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Water Conservation 

Water conservation for homes and businesses makes sense anytime, but is especially important during times of drought. Here are a few water conservation recommendations:

  • Municipalities which own or manage water supply systems should encourage all users to conserve water.
  • Drought impacts vary by location and by water supply source. Users should check local conditions and follow conservation guidelines outlined by their local water supplier.
  • The highest volume water uses at home are for the toilet, laundry/clothes washer, shower and bath – use them wisely. Taking a brief shower, not leaving the water running while shaving or brushing your teeth and fixing leaky faucets can save hundreds of gallons of water each month.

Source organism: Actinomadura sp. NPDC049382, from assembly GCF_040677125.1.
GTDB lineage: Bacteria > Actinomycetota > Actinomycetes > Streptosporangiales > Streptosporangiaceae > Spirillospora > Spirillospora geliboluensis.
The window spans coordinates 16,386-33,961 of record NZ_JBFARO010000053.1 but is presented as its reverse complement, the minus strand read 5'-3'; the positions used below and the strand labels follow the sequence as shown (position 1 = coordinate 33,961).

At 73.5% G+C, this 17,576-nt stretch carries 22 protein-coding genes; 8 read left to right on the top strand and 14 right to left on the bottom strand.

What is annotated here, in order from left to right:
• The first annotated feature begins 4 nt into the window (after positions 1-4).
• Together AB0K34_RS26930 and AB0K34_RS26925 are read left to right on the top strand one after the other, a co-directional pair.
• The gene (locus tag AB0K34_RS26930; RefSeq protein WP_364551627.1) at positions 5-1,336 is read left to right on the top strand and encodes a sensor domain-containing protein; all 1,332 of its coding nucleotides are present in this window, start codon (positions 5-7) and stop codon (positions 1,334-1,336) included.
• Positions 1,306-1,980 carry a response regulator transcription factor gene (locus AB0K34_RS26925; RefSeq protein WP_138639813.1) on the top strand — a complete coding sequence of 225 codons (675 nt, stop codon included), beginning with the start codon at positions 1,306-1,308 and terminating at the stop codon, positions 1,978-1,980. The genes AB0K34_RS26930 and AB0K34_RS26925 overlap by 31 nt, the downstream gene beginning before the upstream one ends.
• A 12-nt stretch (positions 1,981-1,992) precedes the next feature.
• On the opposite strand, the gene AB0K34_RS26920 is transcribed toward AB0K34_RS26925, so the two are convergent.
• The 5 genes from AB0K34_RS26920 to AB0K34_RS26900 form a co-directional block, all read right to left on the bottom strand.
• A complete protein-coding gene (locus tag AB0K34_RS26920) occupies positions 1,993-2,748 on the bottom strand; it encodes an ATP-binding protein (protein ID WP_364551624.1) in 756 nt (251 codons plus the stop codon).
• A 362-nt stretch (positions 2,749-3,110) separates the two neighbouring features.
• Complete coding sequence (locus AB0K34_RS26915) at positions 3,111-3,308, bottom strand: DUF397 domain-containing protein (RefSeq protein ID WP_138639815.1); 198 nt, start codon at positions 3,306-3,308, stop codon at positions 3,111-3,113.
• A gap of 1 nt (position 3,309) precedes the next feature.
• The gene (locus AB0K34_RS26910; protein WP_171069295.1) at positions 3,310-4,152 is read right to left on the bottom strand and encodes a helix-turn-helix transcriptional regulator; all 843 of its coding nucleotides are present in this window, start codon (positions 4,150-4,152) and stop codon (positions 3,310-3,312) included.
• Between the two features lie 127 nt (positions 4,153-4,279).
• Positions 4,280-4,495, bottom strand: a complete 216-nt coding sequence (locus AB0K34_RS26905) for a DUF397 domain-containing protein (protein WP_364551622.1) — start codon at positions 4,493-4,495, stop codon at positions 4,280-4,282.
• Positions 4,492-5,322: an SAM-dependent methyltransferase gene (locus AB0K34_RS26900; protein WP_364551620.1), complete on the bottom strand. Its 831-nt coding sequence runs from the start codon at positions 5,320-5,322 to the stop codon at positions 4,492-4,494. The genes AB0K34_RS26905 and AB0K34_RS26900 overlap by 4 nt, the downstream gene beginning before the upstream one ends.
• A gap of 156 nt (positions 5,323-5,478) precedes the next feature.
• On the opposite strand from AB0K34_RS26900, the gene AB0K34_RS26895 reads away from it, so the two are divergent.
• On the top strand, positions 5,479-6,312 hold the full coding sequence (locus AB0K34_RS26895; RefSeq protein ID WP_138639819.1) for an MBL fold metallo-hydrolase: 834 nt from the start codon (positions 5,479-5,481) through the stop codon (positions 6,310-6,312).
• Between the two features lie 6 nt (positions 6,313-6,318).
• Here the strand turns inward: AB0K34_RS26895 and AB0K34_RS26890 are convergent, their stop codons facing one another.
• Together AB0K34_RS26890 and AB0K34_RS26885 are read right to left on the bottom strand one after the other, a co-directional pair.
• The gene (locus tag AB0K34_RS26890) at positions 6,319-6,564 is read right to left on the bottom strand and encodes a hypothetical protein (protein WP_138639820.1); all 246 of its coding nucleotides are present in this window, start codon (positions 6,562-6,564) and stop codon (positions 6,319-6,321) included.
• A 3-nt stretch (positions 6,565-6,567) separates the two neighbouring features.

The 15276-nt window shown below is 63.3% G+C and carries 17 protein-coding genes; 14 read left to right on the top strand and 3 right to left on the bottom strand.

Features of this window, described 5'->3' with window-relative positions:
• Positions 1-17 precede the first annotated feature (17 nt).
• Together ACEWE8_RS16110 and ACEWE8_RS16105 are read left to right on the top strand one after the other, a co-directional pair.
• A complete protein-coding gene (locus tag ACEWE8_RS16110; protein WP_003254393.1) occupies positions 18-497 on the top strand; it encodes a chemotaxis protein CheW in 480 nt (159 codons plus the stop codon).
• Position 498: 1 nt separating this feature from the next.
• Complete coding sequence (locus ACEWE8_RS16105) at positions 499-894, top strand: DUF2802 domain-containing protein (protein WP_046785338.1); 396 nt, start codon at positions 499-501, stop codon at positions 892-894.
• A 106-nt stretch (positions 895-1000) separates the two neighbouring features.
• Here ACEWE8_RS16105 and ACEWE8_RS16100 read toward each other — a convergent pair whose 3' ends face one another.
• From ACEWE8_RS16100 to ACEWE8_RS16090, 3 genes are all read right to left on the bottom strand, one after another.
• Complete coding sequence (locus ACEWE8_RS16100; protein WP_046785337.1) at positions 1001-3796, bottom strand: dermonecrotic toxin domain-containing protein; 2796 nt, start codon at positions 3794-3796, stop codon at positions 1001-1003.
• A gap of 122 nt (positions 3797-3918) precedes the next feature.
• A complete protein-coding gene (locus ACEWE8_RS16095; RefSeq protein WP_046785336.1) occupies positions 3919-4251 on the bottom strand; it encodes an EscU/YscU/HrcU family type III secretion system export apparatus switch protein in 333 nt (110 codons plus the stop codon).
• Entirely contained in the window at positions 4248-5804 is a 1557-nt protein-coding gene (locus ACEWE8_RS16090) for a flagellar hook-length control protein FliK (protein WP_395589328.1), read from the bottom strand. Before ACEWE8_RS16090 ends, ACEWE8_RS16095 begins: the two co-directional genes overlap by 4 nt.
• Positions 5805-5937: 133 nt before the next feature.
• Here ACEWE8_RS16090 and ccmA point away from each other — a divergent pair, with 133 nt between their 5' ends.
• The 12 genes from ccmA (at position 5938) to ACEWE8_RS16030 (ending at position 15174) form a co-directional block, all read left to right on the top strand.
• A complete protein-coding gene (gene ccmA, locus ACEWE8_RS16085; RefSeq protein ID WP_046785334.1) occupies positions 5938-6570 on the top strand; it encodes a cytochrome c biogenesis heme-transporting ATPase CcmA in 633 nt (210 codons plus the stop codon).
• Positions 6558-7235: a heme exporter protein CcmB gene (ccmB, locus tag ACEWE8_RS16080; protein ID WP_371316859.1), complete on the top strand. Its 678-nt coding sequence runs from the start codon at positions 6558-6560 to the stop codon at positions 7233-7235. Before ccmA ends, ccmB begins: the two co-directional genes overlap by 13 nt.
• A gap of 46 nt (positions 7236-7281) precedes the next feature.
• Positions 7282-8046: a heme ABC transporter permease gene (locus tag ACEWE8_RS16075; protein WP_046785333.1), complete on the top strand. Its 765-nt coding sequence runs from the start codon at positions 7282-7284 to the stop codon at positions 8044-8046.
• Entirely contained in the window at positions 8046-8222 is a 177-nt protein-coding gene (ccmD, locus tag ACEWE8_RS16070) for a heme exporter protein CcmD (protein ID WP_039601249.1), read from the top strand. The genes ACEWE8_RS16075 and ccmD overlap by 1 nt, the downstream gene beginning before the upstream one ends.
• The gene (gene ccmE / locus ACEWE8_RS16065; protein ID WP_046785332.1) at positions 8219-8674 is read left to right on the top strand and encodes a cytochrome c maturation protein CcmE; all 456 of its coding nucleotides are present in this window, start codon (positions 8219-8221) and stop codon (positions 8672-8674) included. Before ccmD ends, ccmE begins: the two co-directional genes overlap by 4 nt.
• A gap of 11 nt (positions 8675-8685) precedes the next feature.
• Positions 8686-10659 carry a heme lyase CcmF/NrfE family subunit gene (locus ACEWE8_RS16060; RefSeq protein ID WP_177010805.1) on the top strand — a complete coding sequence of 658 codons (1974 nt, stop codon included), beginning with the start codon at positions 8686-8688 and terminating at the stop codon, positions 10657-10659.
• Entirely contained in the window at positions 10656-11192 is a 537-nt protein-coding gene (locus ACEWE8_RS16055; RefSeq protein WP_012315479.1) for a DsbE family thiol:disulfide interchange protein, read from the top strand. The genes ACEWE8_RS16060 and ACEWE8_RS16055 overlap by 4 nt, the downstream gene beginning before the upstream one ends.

• Lawn and landscaping watering is among the largest outdoor uses of water. Users should voluntarily cutback on outdoor watering or adhere to any mandatory local restrictions.
  • When it does rain, a rain barrel connected to a downspout can provide hundreds of gallons of free water each growing season for use on plants and gardens.
  • Agricultural users of water from the rivers, lakes and streams of Illinois are encouraged to exercise water conservation measures and use only a reasonable amount from the source from which they are drawing water; don’t dry up the stream, and don’t get into unnecessary competition with neighbors.
  • Industrial users of rivers, lakes and streams should implement water conservation measures to the extent possible to minimize the potential impacts on public use of those waters.

For more sensible water-saving suggestions for homes and businesses: http://www.epa.gov/watersense/

Related Documents

Community Water Systems That Have Taken Local Action in Response to Early Drought Conditions (PDF, 498 KB)